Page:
Since the event or incident occurred in a local sphere of government (Kopanong Local Municipality), it can then be classified as a local disaster subject to the satisfaction of the provisions of Section 2(1)(b). According to Section 23(4) of the DMA, an event can be classified as a “local disaster” if it affects a single local metropole, district, or municipality, and that entity can deal with the event effectively. The district municipality and the local municipality are responsible for the coordination and management of the local disaster.

If the event has not been declared as a local state of disaster, other existing legislation, contingency arrangements, or by-laws can guide the management of the event in line with the appropriate contingency arrangements. Other government spheres and state organs can still assist with the management of the event in line with the applicable disaster risk management plans called for under the National Disaster Management Frameworks.

Dr Mmaphaka Tau

Of critical importance and aligned to the thrust of the District Development Model is the provision of Section 54 (4) of the DMA, which asserts that “irrespective of whether a local state of disaster has been declared in terms of section 55, a national or provincial organ of state, or another municipality or municipal organs of state are not precluded from providing assistance to a municipality to deal with a local disaster and its consequences”.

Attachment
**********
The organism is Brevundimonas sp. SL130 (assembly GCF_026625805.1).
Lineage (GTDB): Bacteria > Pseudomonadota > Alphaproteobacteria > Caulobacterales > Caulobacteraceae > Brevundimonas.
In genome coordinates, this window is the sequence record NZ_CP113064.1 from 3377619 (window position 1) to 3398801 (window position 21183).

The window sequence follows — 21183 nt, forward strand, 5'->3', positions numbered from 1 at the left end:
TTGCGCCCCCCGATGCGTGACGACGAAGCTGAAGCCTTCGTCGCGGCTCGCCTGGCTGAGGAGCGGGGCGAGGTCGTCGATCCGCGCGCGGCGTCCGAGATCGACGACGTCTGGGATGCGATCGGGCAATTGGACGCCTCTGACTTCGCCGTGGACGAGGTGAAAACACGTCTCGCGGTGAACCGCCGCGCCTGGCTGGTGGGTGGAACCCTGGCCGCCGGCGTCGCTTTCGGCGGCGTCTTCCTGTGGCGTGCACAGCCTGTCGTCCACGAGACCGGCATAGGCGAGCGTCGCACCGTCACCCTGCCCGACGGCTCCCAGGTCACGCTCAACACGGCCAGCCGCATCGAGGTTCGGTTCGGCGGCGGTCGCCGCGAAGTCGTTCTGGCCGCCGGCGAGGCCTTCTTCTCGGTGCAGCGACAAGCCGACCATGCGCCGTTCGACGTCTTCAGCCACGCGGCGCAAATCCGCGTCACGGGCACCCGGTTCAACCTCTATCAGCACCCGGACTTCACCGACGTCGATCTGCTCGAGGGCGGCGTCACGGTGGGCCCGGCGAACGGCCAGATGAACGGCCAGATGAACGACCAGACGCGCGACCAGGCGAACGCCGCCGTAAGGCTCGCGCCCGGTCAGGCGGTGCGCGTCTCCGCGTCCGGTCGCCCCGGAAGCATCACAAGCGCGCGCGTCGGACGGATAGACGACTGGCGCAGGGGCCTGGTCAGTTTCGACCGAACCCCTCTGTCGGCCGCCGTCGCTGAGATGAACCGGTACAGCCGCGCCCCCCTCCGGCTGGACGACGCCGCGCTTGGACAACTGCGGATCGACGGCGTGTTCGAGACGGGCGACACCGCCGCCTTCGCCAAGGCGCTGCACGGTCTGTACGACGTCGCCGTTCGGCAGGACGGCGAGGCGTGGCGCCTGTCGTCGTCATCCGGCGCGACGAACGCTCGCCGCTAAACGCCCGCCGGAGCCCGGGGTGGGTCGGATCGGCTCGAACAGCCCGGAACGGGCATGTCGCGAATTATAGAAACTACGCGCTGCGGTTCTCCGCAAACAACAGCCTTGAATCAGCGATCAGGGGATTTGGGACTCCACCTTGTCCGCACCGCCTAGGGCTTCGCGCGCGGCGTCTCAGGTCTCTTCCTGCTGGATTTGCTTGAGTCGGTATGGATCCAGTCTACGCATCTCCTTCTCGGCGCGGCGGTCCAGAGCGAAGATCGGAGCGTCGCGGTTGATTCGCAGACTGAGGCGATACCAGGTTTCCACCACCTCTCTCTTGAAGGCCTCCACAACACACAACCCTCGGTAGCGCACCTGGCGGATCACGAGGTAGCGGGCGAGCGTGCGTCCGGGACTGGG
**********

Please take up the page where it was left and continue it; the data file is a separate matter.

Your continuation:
In the same way, and on the strength of section 23 of the DMA, suppose the event has been classified as a local disaster: there are added benefits to dealing with the occurrence, especially in the face of a lack of robust disaster risk management plans and the dearth of disaster risk management implementation capacity both for coordination (by Disaster Management Centres) and mainstreaming (by relevant organs of state and other entities). In that case, the municipal council may declare a local state of disaster by notice in the provincial gazette (See Section 55 of the DMA).

The disaster declaration will then provide for measures such as, but not limited to:
• Available resources such as facilities, vehicles, and funding are released;
• Personnel of the organs of the state are released to render emergency services;
• Evacuation of the affected population to temporary shelters;
• The regulation of movement;
• The dissemination of information;
• The maintenance and/or installation of temporary lines of communication; and
• The suspension of or limiting of alcohol in disaster-stricken areas.
•Therefore, until all the above processes have been followed, the Jagersfontein dam burst can only be termed a “disaster” without the ability to apply the above measures.

Who is responsible, and how can we move forward?